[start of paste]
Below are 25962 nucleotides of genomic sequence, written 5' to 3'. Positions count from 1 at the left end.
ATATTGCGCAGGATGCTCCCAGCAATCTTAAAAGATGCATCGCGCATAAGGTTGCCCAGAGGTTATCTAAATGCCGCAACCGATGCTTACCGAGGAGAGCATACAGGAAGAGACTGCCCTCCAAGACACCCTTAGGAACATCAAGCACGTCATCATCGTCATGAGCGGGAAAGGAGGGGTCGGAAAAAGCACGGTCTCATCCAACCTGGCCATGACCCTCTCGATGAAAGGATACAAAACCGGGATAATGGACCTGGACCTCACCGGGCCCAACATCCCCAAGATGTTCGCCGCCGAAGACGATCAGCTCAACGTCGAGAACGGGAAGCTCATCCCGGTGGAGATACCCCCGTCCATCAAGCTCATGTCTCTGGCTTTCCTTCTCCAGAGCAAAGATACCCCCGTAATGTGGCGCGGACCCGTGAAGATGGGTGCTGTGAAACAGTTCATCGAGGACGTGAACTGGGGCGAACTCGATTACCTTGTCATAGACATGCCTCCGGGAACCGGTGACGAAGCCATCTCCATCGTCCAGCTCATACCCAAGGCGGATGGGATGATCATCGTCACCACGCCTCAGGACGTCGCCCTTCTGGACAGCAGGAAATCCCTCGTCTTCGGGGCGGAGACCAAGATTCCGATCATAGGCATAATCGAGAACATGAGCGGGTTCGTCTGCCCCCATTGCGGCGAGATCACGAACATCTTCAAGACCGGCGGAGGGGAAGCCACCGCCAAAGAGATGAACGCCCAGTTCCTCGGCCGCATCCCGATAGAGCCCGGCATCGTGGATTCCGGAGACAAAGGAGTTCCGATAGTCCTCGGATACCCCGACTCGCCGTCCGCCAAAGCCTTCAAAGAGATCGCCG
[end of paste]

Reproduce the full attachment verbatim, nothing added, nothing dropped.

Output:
Below are 25962 nucleotides of genomic sequence, written 5' to 3'. Positions count from 1 at the left end.
ATATTGCGCAGGATGCTCCCAGCAATCTTAAAAGATGCATCGCGCATAAGGTTGCCCAGAGGTTATCTAAATGCCGCAACCGATGCTTACCGAGGAGAGCATACAGGAAGAGACTGCCCTCCAAGACACCCTTAGGAACATCAAGCACGTCATCATCGTCATGAGCGGGAAAGGAGGGGTCGGAAAAAGCACGGTCTCATCCAACCTGGCCATGACCCTCTCGATGAAAGGATACAAAACCGGGATAATGGACCTGGACCTCACCGGGCCCAACATCCCCAAGATGTTCGCCGCCGAAGACGATCAGCTCAACGTCGAGAACGGGAAGCTCATCCCGGTGGAGATACCCCCGTCCATCAAGCTCATGTCTCTGGCTTTCCTTCTCCAGAGCAAAGATACCCCCGTAATGTGGCGCGGACCCGTGAAGATGGGTGCTGTGAAACAGTTCATCGAGGACGTGAACTGGGGCGAACTCGATTACCTTGTCATAGACATGCCTCCGGGAACCGGTGACGAAGCCATCTCCATCGTCCAGCTCATACCCAAGGCGGATGGGATGATCATCGTCACCACGCCTCAGGACGTCGCCCTTCTGGACAGCAGGAAATCCCTCGTCTTCGGGGCGGAGACCAAGATTCCGATCATAGGCATAATCGAGAACATGAGCGGGTTCGTCTGCCCCCATTGCGGCGAGATCACGAACATCTTCAAGACCGGCGGAGGGGAAGCCACCGCCAAAGAGATGAACGCCCAGTTCCTCGGCCGCATCCCGATAGAGCCCGGCATCGTGGATTCCGGAGACAAAGGAGTTCCGATAGTCCTCGGATACCCCGACTCGCCGTCCGCCAAAGCCTTCAAAGAGATCGCCG